Things to Do

November Art to See in Washington

Museum exhibits, gallery shows, and more.

"The Traveler's Eye: Scenes of Asia" opens at the Sackler Gallery on November 22. Photograph courtesy of Freer Gallery of Art and Arthur M. Sackler Gallery Archives.


To mark four centuries since the death of Spanish Renaissance artist El Greco, the National Gallery of Art has augmented its collection of his works—the largest in the US—with contributions from private collectors for a retrospective. November 2 through February 16.

One of four surviving copies of the 800-year-old Magna Carta, on loan from England’s Lincoln Cathedral, comes to the Library of Congress November 6, 75 years after its first visit to DC, on the eve of World War II. “Magna Carta: Muse and Mentor” also features historical photographs and documents that explore the charter as the basis for the American Constitution and Bill of Rights. Through January 19.

From November 6 to 20, the Air and Space Museum’s Udvar-Hazy Center offers the first and only chance to see the Ranger spacecraft from Christopher Nolan’s Interstellar. The display also includes virtual-reality simulations of what it would be like to be on board.

Comprising 70 works from a private area collector, “The Architectural Image, 1920-1950” focuses on a time when American building styles were rapidly shifting from neoclassicism to modernism thanks to European influences. November 8 through May 3 at the National Building Museum.

Actor/Ben’s Chili Bowl enthusiast Bill Cosby and his wife, Camille, have loaned 300-some rarely seen works by African-American artists to the National Museum of African Art for “Conversations: African and African American Artworks in Dialogue,” which integrates the Cosbys’ pieces with thematically related selections from the museum’s permanent archives. November 9 through 2016.

Housed in the National Museum of Women in the Arts’ Betty Boyd Dettre Library and Research Center, “Doris Lee: American Painter and Illustrator” includes sketches, photographs, and other ephemera related to the artist, known for her Logan Purchase Prize-winning 1935 painting, “Thanksgiving.” November 17 through May 8.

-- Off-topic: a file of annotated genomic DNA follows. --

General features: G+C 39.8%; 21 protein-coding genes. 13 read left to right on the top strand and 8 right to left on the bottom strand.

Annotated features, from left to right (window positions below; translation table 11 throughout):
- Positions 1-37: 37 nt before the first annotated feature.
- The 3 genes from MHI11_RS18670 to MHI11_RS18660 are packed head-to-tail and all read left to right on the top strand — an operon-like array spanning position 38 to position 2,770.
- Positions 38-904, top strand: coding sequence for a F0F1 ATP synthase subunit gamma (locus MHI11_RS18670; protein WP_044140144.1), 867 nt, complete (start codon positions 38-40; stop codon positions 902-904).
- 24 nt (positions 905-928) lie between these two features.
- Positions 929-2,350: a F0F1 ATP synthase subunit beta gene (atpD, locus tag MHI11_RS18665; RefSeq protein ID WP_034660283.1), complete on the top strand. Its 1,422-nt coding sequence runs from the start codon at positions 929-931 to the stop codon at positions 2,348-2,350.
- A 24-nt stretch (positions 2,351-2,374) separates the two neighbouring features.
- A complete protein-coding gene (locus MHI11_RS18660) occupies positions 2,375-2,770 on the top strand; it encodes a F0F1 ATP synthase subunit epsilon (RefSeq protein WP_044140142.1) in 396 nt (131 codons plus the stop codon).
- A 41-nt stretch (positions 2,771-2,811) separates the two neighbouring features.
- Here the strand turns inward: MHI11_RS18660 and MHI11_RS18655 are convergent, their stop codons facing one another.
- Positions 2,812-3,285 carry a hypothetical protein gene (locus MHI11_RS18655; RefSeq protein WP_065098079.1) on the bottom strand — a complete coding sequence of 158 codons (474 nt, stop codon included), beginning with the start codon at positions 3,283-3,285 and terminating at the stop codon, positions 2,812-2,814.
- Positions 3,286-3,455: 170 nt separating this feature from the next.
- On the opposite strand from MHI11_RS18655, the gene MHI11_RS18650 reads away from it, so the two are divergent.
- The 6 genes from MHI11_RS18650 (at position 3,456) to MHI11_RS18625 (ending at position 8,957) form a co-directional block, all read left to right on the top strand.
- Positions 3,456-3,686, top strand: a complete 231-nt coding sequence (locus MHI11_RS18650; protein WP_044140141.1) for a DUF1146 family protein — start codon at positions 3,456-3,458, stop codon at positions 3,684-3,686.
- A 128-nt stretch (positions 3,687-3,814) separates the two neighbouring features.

Opening November 22 at the Sackler Gallery, “The Traveler’s Eye: Scenes of Asia” focuses on depictions of Asia from a visitor’s point of view through photographs, souvenirs, drawings, maps, and other art and artifacts. Through May 31.

The Freer Gallery’s “Style in Chinese Landscape Painting: The Yuan Legacy” explores six styles of landscape painting developed during the Yuan dynasty in the late 13th and early 14th centuries. November 22 through May 31.

While the main dinosaur hall remains closed for renovation until 2019, the National Museum of Natural History offers a look at the massive lizards that roamed North America 66 million years ago in “The Last American Dinosaurs: Discovering a Lost World.” November 25 through 2015.


Throughout November, Transformer’s storefront displays video works by eight Swedish artists on a 24-hour loop.

November 6 through December 1, Art League presents photographer Michelle Rogers’s “Le Temps Retrouvé/Revisiting the Past,” which showcases eerie works the artist created by combining her own photos with the images on vintage postcards.

Touchstone’s Gallery B showscases “Best of Both Styles,” an exhibit of works by 3D-collage artist David Alfuth. November 7 through 30.

In “Volume” at Honfleur Gallery, see the works of local artist Sheila Crider, which attempt to question the purpose and limitations of decorative and fine art. November 7 through December 19.

Beginning November 21 at Flashpoint is “Martine Workman: Dusk Woods,” in which the artist’s mixed-media sculptures, drawings, and other works transform the gallery into a fantastical forest. Through December 20.

At Strathmore November 22 through January 4 is the annual Exhibition of Fine Art in Miniature, along with “Pastel Plus: A Mixed Media Approach by the Maryland Pastel Society.”


This month’s Phillips After 5, on November 6, is inspired by the flow of ideas between Paris and Brussels during the Neo-Impressionist period. Reservations ($12) can be made online, and the event includes snacks from chef Spike Mendelsohn.

FotoWeek DC officially runs November 8 through 16, but the week offers a couple of pre-parties: Thursday brings a look at how DC fashion has changed over the years through photographs from the DC Public Library archives; and Friday is a kickoff bash with an open bar, photo booths, and more. See the website for the full schedule of events.

On November 8, 1776 hosts ArtCrank, an exhibit and sale of bicycle-themed posters created by DC artists. Beer from Oskar Blues will be available, and donations benefit the Washington Area Bicyclist Association.

At Torpedo Factory November 13, Jane Franklin Dance performs a site-specific piece designed to travel through the galleries and communicate with the artworks found in each space.

In conjunction with the Natural History Museum’s “Last American Dinosaurs” exhibit (see Museum Exhibits, above), Smithsonian Associates presents a lecture examining the “chicken from hell” and other fossilized creatures discovered in North America. November 18 at the National Museum of African Art.

The annual Sugarloaf Crafts Festival takes place in Gaithersburg November 21 through 23, showcasing the works of more than 400 artisans.

On November 28, Lorton, Virginia’s Workhouse Arts Center hosts a Black Friday celebration featuring art sales, live music, projects for children, and more.